• Transmits datagram across network 1

  • Router R

    • Receives datagram over network 1

    • Must send datagram over network 2

    • Employs fragmentation

CSI 4118 – UNIVERSITY OF OTTAWA


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Datagram Fragmentation

  • Performed by routers

  • Needed when datagram larger than MTU of network

  • Divides datagram into pieces called fragments

  • Each fragment has datagram header

  • Fragments sent separately

  • Ultimate destination reassembles fragments

CSI 4118 – UNIVERSITY OF OTTAWA


Illustration of datagram fragmentation l.jpg

Illustration of Datagram Fragmentation

  • Each fragment has IP datagram header

  • Header fields

    • Identify original datagram

    • Indicate where fragment fits

CSI 4118 – UNIVERSITY OF OTTAWA


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Example of Reassembly

  • Host H1 generates 1500-octet datagram

  • Router R1 fragments

  • Router R2 transmits fragments

  • Host H2 reassembles

CSI 4118 – UNIVERSITY OF OTTAWA


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Multiple Fragmenting Points

  • Let MTUs along internet path be

    • 1500

    • 1500

    • 1000

    • 1500

    • 576

    • 1500

  • Result: fragmentation can occur twice

CSI 4118 – UNIVERSITY OF OTTAWA


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Fragmenting a Fragment

  • Needed when fragment too large for network MTU

  • Arbitrary sub-fragmentation possible

  • Router divides fragments into smaller pieces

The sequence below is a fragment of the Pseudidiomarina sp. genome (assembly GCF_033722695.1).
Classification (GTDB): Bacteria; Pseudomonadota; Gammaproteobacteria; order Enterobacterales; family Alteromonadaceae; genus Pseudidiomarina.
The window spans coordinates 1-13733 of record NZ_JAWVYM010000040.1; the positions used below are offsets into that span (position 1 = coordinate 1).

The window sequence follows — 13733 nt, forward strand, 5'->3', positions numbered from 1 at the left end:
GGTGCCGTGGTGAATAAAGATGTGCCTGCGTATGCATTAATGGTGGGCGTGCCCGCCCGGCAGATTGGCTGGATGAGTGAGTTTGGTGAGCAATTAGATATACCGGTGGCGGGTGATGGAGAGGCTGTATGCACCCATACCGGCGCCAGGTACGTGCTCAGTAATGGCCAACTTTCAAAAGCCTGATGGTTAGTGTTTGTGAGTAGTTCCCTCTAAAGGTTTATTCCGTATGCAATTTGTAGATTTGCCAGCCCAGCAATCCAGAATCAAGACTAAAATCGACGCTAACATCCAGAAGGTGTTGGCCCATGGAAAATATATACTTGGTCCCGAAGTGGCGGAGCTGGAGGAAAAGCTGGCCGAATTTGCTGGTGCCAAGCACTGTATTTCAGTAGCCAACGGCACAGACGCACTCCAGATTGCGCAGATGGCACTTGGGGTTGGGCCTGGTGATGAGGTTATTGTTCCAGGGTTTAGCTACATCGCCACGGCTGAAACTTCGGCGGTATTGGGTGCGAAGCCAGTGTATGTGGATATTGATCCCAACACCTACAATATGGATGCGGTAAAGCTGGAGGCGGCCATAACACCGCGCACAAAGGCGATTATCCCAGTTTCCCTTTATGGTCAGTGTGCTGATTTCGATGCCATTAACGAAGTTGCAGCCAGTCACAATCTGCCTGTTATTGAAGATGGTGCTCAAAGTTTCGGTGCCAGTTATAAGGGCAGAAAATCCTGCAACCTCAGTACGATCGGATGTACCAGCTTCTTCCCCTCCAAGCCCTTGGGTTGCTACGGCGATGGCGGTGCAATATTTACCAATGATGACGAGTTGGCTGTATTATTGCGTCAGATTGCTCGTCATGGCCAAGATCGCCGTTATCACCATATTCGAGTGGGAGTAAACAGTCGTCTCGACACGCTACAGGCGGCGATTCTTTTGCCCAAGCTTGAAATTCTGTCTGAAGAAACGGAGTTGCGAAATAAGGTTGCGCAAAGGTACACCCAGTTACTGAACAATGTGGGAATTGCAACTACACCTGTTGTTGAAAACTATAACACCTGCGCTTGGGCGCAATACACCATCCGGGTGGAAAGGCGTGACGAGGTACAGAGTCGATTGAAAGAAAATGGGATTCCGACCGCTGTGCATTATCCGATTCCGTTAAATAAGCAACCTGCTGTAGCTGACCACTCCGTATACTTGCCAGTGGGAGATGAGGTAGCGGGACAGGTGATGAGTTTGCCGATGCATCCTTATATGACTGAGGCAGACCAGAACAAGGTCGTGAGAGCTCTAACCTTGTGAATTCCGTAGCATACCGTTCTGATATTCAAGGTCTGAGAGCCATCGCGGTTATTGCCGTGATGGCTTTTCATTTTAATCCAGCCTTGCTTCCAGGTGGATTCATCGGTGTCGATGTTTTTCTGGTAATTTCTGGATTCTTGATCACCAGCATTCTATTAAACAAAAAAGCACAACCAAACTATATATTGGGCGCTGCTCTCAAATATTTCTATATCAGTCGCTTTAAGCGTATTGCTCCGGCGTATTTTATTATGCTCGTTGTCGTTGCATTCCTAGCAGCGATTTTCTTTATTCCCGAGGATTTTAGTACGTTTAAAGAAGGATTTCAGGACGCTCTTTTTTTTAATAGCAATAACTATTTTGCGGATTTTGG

• All fragments at same “level”

    • Offset given with respect to original datagram

    • Destination cannot distinguish sub-fragments

CSI 4118 – UNIVERSITY OF OTTAWA


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Fragment Loss

  • Receiver

    • Collects incoming fragments

    • Reassembles when all fragments arrive

    • Does not know identity of router that did fragmentation

    • Cannot request missing pieces

  • Consequence: loss of one fragment means entire datagram lost

CSI 4118 – UNIVERSITY OF OTTAWA


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Summary

  • Internet transmission paradigm

    • Source host

    • Zero or more routers

    • Destination host

  • Datagram encapsulated in network frame for transmission

CSI 4118 – UNIVERSITY OF OTTAWA


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Summary (continued)

  • Network hardware has maximum payload size

    • Called MTU

    • Datagram must be smaller than hardware MTU

  • Internet can have multiple MTUs

CSI 4118 – UNIVERSITY OF OTTAWA


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Summary (continued)

  • Datagram fragmentation

    • Accommodates multiple MTUs

    • Performed by router

    • Divides datagram into pieces

    • Ultimate destination reassembles

CSI 4118 – UNIVERSITY OF OTTAWA


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Summary (continued)

  • Fragments can be fragmented

    • Multiple levels possible

    • All offsets at one level

  • Loss of any fragment means loss of entire datagram

CSI 4118 – UNIVERSITY OF OTTAWA